How Can Startups Enforce the Right to Disconnect? Use Customer Success Philosophies

September 23, 2021

Over the past year, we’ve all come to see the value of remote work: increased productivity, reduced commute times, more time to spend with family and friends, among others. But remote work also comes with drawbacks and disadvantages, too. When it comes to remote work in the Customer Success field, one of the biggest unspoken questions is whether employees are expected to be “always on”.

High-growth environments can be some of the worst offenders of “always on” cultures. Left unchecked, these kinds of practices can lead to serious systemic issues like employee disengagement and burnout. From there, it’s a fast track to employee churn, which can then make it difficult to attract and retain top talent.  

Showing employees that you’re willing to put programs and policies in place to protect their time—and by extension, their wellbeing—is going to be even more critical in the remote work and hybrid office era. 

That’s why we support our employees’ right to disconnect. Here are some guidelines for managers and leaders on how you can use the principles behind Customer Success to establish a positive work culture that respects everyone’s time, capacity, and work styles. 

What is the right to disconnect?

People are working longer hours during lockdown and it’s becoming increasingly challenging to find opportunities to step away from work. According to a study by the Chartered Institute of Personnel and Development (CIPD), 15 percent of employees constantly monitor work emails outside of working hours.

People have become used to addressing work issues at all hours, and many do it without even realizing it. It could be a sneaky glance at a Slack message over the weekend, or correcting a typo in a presentation in the early hours of the morning. It can be hard to truly detach from work. 

The right to disconnect is a system that mitigates these issues by encouraging employees to step away from work outside of core working hours. 

In Customer Success (or CS), we center our work around ensuring we engage with the customer at the right time. We realized that applying these philosophies internally with our own team can help us, and other startups, enforce better remote work policies.

Finding the right time to engage

At its absolute basic level, the objective of CS is to drive an outcome that is mutually beneficial. A large part of CS is about finding the right message to deliver to the customer at the right time, and this involves:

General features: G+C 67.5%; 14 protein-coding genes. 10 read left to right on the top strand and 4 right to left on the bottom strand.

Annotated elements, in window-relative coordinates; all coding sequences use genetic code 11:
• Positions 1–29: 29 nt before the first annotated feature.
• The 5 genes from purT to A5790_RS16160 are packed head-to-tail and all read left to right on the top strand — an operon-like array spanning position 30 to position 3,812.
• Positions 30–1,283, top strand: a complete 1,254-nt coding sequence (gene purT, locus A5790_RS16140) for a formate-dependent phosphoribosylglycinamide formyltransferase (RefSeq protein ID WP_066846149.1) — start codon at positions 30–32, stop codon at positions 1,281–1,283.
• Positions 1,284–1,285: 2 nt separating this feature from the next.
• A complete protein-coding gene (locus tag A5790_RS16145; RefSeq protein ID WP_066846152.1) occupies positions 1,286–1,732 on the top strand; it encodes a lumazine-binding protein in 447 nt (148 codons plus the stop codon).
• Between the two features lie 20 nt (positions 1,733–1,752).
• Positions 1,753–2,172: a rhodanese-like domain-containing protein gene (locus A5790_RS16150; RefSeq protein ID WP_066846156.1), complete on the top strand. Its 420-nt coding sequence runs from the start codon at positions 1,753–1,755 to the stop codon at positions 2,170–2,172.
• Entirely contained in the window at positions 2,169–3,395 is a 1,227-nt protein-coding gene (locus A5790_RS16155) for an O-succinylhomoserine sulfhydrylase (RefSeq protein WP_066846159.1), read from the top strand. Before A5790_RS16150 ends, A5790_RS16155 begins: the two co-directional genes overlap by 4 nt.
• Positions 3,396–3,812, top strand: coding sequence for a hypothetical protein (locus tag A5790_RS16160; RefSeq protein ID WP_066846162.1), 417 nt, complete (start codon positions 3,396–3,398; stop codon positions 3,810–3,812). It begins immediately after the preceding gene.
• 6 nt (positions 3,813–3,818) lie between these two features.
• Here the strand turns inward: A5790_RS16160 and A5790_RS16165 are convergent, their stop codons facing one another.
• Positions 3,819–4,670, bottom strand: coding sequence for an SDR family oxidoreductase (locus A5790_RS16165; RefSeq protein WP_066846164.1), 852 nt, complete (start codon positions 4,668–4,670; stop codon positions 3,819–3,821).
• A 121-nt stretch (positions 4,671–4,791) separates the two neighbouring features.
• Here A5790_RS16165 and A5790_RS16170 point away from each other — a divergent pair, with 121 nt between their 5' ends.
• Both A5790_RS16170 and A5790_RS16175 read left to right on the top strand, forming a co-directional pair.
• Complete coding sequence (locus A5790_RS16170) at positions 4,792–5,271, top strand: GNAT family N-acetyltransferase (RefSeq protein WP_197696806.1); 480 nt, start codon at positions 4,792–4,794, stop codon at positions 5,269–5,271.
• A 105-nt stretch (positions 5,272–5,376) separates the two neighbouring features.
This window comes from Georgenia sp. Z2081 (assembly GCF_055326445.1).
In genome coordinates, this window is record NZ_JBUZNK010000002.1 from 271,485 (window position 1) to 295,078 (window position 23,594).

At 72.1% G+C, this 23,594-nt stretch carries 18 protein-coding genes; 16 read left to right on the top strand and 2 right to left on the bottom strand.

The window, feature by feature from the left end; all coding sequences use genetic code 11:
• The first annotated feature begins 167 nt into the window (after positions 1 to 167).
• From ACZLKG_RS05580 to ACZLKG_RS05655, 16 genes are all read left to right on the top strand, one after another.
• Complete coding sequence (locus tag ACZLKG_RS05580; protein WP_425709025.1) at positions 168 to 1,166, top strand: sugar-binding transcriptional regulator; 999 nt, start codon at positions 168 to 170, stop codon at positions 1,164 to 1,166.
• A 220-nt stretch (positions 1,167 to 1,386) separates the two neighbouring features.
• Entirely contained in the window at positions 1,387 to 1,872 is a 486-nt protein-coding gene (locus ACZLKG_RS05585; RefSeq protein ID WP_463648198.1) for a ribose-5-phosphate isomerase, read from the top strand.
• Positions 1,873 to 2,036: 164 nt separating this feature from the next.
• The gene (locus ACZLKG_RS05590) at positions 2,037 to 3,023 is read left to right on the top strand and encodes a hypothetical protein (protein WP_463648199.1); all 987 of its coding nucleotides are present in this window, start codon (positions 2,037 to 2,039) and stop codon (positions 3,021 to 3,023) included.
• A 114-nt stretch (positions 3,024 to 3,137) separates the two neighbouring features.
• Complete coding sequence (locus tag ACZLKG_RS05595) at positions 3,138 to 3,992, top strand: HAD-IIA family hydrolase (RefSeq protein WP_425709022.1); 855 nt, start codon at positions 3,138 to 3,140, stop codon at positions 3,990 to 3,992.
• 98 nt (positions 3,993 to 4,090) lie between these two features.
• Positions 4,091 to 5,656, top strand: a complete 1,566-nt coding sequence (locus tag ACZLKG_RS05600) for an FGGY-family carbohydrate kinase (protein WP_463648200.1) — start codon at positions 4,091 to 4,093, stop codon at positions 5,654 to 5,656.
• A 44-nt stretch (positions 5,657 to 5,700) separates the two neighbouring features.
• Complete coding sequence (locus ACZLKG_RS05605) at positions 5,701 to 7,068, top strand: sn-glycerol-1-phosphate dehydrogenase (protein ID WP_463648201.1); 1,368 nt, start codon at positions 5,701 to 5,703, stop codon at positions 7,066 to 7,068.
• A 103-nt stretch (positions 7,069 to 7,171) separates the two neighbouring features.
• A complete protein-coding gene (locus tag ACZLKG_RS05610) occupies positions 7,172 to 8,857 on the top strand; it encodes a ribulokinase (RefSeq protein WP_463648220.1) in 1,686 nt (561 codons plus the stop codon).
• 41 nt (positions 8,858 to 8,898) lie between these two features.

• Learning about the person you’re collaborating with
  • Using the right communication style and cadence to move the conversation forward

We have an international customer base, so there are many considerations to take into account—time zones, cultural differences, schedules, and so on. And in all of these situations, the CS team is the facilitator of these conversations. We are responsible for making sure we engage with the customer in a way that they’re comfortable with, and in a way that makes them successful. 

When we flip this lens towards our own internal team, the same logic applies. Just as every customer has a different communication style and preference, so do your fellow team members, colleagues, and stakeholders. Taking the time to learn how people prefer to communicate will go a long way in ensuring your mutual success.

Here’s how I, as a leader, approach learning about different people’s communication styles.

1. Lead by example

If you want to instigate a change in behavior, then that behavior needs to be modeled from the top. Managers need to set an example.

Keeping your calendar updated is one of the simplest ways that you can manage people’s expectations around your availability. In the past we may have only needed to block out things like the occasional doctor appointment, but with remote work, anything could disrupt your workday, and that’s OK as long as you’re clear about it. If you need to take the dog out at a certain time or need an hour to pick the kids up from school, make sure that time is blocked out in your calendar. 

Being explicit about these expectations is incredibly important. At Juro, we have an employee handbook that covers everything from how we share space at the office to guidelines around when notifications need to be on. We also make sure that employees know to log off at the end of the day. 

Personally, I put together a team-level playbook for our group that specifically outlines things like: 

  • Our core working hours
  • The different ways we connect and communicate (from synchronous meetings to asynchronous communications in Slack) 
  • My expectations for the team

… And much more. With this all clearly laid out, new team members can get up to speed more quickly and be more closely aligned with the rest of the team from day one. 

2. Understand what works—and what doesn’t

Implementing a right to disconnect policy doesn’t need to involve a huge, disruptive project. Instead, it’s important to focus on committing to small, consistent behaviours internally and to look at what works, and more importantly, what doesn’t. 

Here are some behaviors that team leads and managers may want to watch out for: